The project must be viewed in total, Adelman said — an arena, but also retail, dining, a remade mall, and a 20-floor, 395-unit residential tower that will introduce new neighbors who’ll buy locally.

“I’ve never said the arena solves all of Market Street’s issues,” Adelman said. “What I do say is it’s the catalyst for revitalization. … You will see an energy that downtown Philly really deserves.”

People will come to an area that’s intriguing and safe, he said. The Sixers’ proposal includes hiring safety ambassadors, adding security cameras, and upgrading street lighting. A restaurant or small business can afford to open nearby if it can count on huge crowds at specific times, he said.

Directly across from the arena site, on the south side between 11th and 10th, stands what is probably the roughest block on Market East.

The CVS pharmacy is still in business, but the Marshalls beside it is gone. The 1940s Robinson department store, designed by Victor Gruen, hailed as inventor of the shopping mall, is closed and hidden behind plywood. The former Rite Aid drug store is empty and locked.

Adelman said the Sixers’ purchase agreement includes two southside properties — and a 50% stake in the remaining two-thirds of the mall, now owned by California-based Macerich. A partnership agreement will govern leasing, expenses, and other decisions.

When Adelman looks into the future, he sees a changed Market East.

Five years after the arena’s opening, he expects, the boarded-up storefronts in the middle of the street will be gone, high-rise, mixed-use residential remaking the corridor. He anticipates a new Thomas Jefferson University science building, and even that the infamous “Disney hole,” the giant dig-turned-parking-lot, will be transformed.

“You don’t get that without what I’m doing,” Adelman said. “You don’t encourage investment, risk capital, banks, financial institutions, to put money there until they believe it’s a solidified, safe place to put capital. And we’re taking the risk capital with a billion and a half dollars.”

Options beyond an arena

For three hours the ideas flew, more than a hundred people gathered at a forum to suggest what besides a basketball arena could go at 10th and Market: a library, high school, public pool, garden, playground, health clinic, night market, art space, apartments, shops, or maybe a community center where seniors and children would be welcome and safe.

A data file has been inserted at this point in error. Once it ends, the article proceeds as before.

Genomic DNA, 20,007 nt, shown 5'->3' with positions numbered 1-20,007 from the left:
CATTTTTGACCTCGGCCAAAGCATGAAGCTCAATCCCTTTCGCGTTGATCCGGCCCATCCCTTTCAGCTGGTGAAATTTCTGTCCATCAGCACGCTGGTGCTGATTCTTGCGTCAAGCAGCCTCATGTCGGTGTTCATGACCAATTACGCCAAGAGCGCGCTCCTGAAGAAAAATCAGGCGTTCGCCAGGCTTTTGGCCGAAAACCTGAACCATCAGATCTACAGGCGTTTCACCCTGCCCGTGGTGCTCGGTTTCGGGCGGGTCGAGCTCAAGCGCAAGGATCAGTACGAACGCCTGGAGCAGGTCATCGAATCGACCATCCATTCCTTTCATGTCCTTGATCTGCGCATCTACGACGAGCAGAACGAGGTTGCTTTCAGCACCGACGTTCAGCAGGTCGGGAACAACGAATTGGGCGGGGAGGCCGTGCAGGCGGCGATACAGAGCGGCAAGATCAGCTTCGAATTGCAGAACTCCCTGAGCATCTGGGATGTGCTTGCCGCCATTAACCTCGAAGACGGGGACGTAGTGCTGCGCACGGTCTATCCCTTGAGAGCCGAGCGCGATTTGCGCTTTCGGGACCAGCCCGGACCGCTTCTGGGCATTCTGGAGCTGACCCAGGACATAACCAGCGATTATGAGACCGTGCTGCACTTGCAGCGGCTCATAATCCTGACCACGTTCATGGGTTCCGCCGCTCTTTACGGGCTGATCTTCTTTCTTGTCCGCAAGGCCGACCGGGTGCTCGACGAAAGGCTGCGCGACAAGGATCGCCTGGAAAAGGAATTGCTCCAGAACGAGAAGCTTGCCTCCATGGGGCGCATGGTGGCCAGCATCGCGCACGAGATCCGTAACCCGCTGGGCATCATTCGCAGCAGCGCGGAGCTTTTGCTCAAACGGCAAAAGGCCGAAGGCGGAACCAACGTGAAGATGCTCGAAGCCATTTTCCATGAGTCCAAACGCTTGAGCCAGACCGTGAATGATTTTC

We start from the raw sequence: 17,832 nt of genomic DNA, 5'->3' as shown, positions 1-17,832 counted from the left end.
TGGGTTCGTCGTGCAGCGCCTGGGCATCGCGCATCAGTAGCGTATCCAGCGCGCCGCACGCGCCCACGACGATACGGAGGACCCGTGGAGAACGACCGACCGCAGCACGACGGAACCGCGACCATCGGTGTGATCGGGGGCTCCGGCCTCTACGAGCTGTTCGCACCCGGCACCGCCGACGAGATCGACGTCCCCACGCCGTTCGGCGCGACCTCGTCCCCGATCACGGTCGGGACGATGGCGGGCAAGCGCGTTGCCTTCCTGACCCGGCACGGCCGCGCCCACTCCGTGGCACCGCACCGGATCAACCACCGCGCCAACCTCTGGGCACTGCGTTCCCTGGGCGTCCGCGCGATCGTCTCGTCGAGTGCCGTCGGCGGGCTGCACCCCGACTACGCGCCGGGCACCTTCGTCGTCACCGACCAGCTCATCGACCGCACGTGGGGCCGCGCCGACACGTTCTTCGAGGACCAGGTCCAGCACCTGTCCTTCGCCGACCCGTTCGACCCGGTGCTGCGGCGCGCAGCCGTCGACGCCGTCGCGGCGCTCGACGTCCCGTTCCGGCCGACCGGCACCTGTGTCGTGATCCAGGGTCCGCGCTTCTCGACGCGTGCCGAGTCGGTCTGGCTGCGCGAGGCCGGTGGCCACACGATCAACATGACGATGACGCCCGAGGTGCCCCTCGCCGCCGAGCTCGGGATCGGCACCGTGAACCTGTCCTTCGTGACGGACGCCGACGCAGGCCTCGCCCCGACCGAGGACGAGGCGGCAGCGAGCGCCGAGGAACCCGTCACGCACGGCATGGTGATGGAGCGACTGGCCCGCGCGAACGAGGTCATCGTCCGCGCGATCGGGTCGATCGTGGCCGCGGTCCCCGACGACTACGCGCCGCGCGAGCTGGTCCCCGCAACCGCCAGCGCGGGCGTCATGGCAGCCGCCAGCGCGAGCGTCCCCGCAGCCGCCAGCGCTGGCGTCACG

Green space was a big aspiration, preferably in the form of a park, maybe on the roof.

“The more ideas we generate, the more people can imagine a different reality,” said one participant, architect Katherine Antarikso.

Community leaders, activists, designers, and college- and high-school students came to the Center for Architecture and Design, traveling from nearby Chinatown and from South Philadelphia, Center City, and the Northeast.

“It’s the people’s response to a site that we think should have a lot of input from the public,” said Rashida Ng, a University of Pennsylvania associate architecture professor who helped lead the session, cosponsored by the Coalition to Save Chinatown.

The goal was to identify the most compelling suggestions and generate renderings and cost estimates.

No one spoke in favor of a Sixers arena. And no one was keen to knock down part of the Fashion District, given the taxpayer dollars it has consumed and the cost of demolition. Instead, people wanted to open its walls so pedestrians could more easily move between Chinatown and Market East.

The Bok Building served as a model, the former South Philadelphia high school now home to a bounty of small businesses, nonprofits, and artists, attracting people from around the city to the spectacular views of its rooftop bar.

The Sixers called the group’s proposals “unrealistic and unworkable,” not ones that belong on a struggling commercial street.